Ken ColemanChairman, EIS Group

Coleman is chairman of one of the nation’s leading software companies serving the insurance industry. He founded ITM Software, has served as chairman at Saama Technologies and Accelrys, and spent a decade at HP, where he held several management positions. 

Coleman’s trailblazing career has spanned nearly 50 years. Throughout that time, Coleman found he was often the only Black person holding a senior position. That spurred him to seek out and hire Black talent wherever he could find it. The Global Silicon Valley Hall of Famer continues his mission to this day. He and his wife, venture strategy consultant Caretha Coleman, are advisers on a forthcoming Santa Clara University training program to help Black college students become the company directors of tomorrow.

“We’ve made enormous progress. We have a lot of improvement left to do, but I’m confident that we can move the needle in a positive direction. The number of companies in search of Black directors is shockingly high. I would have never dreamed of this many opportunities. We just have to know that all opportunities are perishable.”

Fields Jackson, Jr.executive director, HBCU Business Deans Roundtable

Jackson heads up a think tank dedicated to enhancing business and management programs at HBCUs. The Roundtable’s goal is to boost networking opportunities between often-overlooked HBCU business school leaders and C-suites. 

One of Jackson’s earliest forays into D&I came in the late ’90s, when he — along with business partners NBA great Julius “Dr. J” Erving and former NFL running back Joe Washington — formed the second minority-owned NASCAR team in the racing association’s history. The experience would later inspire the  creation of Racing Toward Diversity magazine, which showcases top corporate diversity initiatives.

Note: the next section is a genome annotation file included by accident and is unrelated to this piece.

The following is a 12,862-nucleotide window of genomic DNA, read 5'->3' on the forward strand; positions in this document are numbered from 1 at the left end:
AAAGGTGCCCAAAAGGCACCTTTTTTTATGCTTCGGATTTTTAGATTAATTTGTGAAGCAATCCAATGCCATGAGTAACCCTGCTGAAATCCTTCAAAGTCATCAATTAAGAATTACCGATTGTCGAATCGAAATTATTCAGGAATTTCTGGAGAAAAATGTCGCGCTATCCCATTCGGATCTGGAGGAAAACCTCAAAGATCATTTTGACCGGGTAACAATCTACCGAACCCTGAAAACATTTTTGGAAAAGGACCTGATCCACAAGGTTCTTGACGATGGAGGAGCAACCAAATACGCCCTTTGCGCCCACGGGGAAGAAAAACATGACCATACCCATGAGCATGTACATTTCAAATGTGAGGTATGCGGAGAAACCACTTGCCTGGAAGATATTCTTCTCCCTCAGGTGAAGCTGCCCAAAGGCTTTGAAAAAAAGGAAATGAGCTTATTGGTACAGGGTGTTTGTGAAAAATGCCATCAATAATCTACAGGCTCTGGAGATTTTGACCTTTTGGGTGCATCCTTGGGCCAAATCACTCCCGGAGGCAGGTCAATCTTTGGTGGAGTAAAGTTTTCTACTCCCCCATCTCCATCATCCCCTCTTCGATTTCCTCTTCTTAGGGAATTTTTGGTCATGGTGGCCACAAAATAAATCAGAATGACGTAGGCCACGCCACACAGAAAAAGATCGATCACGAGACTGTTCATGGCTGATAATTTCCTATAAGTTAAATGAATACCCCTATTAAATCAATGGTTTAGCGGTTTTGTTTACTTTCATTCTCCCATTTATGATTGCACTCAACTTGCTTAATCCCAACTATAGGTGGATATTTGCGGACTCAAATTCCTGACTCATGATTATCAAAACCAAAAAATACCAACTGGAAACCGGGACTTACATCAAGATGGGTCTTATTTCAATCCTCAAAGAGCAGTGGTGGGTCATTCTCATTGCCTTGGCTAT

“The companies that have it figured out know that we’re  working in a global environment and they need to find the best and brightest from those environments. They need to have their companies look like society [and] look like who they’re marketing to. They’ve got diverse boards of directors, diversity initiatives, and they hold people accountable.”

Stacy Brown-Philpot, adviser, Softbank

Until September 2020, Brown-Philpot was CEO of the freelance labor marketplace TaskRabbit, where she was one  of Silicon Valley’s few Black female chief executives. She has also worked at Goldman Sachs and held directorial roles at Google, and she currently sits on the boards of Nordstrom, Black Girls Code, and HP. 

Along with two other Black leaders in tech, Brown-Philpot oversees SoftBank’s $100 million Opportunity Growth Fund. This new initiative will invest solely in companies led by founders of color. The goal is to foster diversity in venture capital and startups.

“After spending my career at large tech companies and investment banks, it became clear to me that investing in founders of color was a crucial step to improving diversity across the industry. When you fund entrepreneurs to realize their vision, they can bring everyone in their experience along with them.”